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S&W Ultimate Carry J-Frame

S&W Ultimate Carry J-Frame

Posted by Monte Long & Bo Wallace on May 2nd 2024

Reinventing a Classic Revolver

If you’ve been anywhere near the firearms community this year, you’ve surely heard of the new Lipsey’s exclusive Smith & Wesson Ultimate Carry (UC) J-frame models. Lipsey’s, long known as a leading distributor for firearms and ammunition, has also built a reputation for offering some really cool exclusives. With the UC J-Frames, they teamed up with S&W, along with Bryan Eastridge and Darryl Bolke at American Fighting Revolver (AFR), to offer a significant upgrade to the J-frame line.

For those that are not die-hard revolver fans, or are new to the revolver lifestyle, the S&W J-frame line started production in 1950 with the Chief’s Special, also known as the Model 36. The model 36 was designed around the .38 special cartridge and was intended to be a small, lightweight, easily concealed revolver.

The new Chief’s Specials were well received by law enforcement and private citizens alike and are still available today. Despite the favorable reception, improvements could be made on the initial design, and the J-frame line continued to evolve and expand.

S&W 642, on right sharpie added to help distinguish sight picture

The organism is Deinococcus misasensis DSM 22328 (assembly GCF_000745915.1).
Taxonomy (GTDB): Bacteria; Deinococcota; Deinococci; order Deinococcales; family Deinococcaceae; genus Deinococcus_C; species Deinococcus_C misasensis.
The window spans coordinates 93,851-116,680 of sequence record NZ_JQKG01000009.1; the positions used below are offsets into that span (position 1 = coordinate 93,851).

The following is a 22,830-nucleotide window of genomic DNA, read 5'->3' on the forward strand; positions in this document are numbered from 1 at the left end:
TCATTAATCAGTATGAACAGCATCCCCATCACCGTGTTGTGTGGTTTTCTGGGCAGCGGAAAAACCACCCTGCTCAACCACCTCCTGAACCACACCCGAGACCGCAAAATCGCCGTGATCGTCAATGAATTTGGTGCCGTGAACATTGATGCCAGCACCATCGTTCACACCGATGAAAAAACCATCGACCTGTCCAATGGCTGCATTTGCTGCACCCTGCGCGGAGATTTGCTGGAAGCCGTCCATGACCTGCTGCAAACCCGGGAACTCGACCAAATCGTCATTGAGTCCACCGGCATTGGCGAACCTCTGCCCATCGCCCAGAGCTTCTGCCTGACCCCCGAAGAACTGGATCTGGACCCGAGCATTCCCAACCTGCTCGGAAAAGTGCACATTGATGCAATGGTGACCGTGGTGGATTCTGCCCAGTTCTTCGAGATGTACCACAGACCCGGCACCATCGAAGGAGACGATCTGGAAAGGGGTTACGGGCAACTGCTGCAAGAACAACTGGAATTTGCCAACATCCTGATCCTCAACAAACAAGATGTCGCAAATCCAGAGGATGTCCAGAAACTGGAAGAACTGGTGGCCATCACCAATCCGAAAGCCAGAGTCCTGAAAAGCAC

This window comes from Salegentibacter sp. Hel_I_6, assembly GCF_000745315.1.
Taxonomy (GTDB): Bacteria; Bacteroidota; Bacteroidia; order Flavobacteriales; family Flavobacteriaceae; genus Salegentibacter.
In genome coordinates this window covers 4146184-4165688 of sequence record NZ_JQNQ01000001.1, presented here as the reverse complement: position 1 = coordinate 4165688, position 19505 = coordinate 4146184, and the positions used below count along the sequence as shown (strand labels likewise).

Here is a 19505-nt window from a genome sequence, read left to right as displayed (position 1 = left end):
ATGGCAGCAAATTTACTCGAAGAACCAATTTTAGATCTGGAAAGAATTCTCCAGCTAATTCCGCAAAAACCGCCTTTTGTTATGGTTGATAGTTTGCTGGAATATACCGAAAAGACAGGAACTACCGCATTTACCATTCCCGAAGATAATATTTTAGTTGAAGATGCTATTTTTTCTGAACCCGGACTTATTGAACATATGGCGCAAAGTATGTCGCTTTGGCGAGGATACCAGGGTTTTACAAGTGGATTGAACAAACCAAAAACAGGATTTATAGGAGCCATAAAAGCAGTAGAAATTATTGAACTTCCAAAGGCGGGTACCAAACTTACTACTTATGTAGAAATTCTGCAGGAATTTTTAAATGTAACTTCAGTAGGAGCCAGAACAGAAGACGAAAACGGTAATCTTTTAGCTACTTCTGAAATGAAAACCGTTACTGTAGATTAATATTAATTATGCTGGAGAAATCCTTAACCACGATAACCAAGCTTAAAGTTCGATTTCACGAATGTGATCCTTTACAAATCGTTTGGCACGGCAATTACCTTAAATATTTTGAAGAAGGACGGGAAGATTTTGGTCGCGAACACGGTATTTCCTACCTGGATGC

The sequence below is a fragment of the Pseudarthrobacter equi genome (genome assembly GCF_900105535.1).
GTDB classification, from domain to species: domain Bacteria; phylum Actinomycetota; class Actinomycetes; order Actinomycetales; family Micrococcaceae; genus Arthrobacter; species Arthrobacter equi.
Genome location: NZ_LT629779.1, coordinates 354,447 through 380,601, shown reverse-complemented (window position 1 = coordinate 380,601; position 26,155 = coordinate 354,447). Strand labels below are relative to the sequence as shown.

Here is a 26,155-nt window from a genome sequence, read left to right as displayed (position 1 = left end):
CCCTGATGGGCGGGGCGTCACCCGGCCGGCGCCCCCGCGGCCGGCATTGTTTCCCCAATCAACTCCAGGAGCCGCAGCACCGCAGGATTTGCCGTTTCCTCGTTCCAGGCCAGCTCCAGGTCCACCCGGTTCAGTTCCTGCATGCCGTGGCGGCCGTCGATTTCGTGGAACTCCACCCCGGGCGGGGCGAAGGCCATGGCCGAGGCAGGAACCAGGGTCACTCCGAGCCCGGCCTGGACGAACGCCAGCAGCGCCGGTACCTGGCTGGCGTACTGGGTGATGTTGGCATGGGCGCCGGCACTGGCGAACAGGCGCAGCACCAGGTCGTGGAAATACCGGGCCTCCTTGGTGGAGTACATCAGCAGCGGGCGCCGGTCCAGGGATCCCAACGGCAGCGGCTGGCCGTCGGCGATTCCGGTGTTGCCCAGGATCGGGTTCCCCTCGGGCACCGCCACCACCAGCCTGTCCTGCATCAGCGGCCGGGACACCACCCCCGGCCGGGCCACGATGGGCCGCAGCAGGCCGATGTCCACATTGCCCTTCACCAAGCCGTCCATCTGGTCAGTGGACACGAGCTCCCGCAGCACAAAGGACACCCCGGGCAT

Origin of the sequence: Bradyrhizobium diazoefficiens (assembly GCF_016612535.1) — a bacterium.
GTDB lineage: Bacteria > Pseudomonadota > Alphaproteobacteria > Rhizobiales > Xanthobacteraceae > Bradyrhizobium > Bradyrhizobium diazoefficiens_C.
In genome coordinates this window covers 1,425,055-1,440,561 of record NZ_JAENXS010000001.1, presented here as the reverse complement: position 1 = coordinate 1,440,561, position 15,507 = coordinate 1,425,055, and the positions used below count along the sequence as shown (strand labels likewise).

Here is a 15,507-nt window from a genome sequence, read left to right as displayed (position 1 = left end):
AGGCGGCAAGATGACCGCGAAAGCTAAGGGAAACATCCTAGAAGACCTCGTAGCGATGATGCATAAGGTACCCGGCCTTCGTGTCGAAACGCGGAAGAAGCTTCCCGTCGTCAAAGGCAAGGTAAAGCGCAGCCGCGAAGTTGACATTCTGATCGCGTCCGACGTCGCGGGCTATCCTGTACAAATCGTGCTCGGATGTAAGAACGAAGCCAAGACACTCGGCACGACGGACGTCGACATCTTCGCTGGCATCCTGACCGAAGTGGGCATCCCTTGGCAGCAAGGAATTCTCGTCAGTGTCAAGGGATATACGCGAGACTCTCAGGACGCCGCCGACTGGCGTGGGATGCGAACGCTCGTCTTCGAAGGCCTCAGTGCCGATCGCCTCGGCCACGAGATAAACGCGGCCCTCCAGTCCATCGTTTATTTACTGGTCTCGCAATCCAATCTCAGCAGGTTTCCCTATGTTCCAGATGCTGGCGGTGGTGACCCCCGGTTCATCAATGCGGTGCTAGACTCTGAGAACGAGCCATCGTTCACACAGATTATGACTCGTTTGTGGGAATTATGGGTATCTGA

(S&W 642, on right sharpie added to help distinguish sight picture)

The S&W Centennial Line, named for their release in 1952 - S&W’s 100th anniversary year, was an evolution of the line. The original Model 40 Centennials featured a steel frame, 1-7/8” barrel, and an enclosed hammer. At the same time, S&W released the Airweight Centennial, also known as the model 42, which featured an aluminum alloy receiver to reduce weight.

Both variants were successfully produced, with minor engineering changes, for many years. In the early 1990’s, the Airweights underwent various engineering changes and became the 442 (blued finish) and the 642 (stainless finish).

S&W 442, on right rear milled to add notch to help distinguish sight picture

(S&W 442, on right rear milled to add notch to help distinguish sight picture)

While both the 442 and the 642 were noticeable upgrades to the earlier 40 and 42 and featured many modern engineering and manufacturing updates, they were still very much a 1950’s design. The lightweight, 1-7/8” barrels still featured a very narrow, serrated front sight. The receiver maintained the original 1950’s style narrow grooved top strap to serve as a rear sight. The boot grips were small, easily concealable, and felt decent in the hand – right up until full power .38 Special +P ammo was fired.

Despite the many 1950’s features, the 442 and 642 were top sellers for Smith & Wesson. They were affordable, concealable, and had a reputation for reliability. While they were solid choices for a concealed carry revolver, they did have some deficiencies.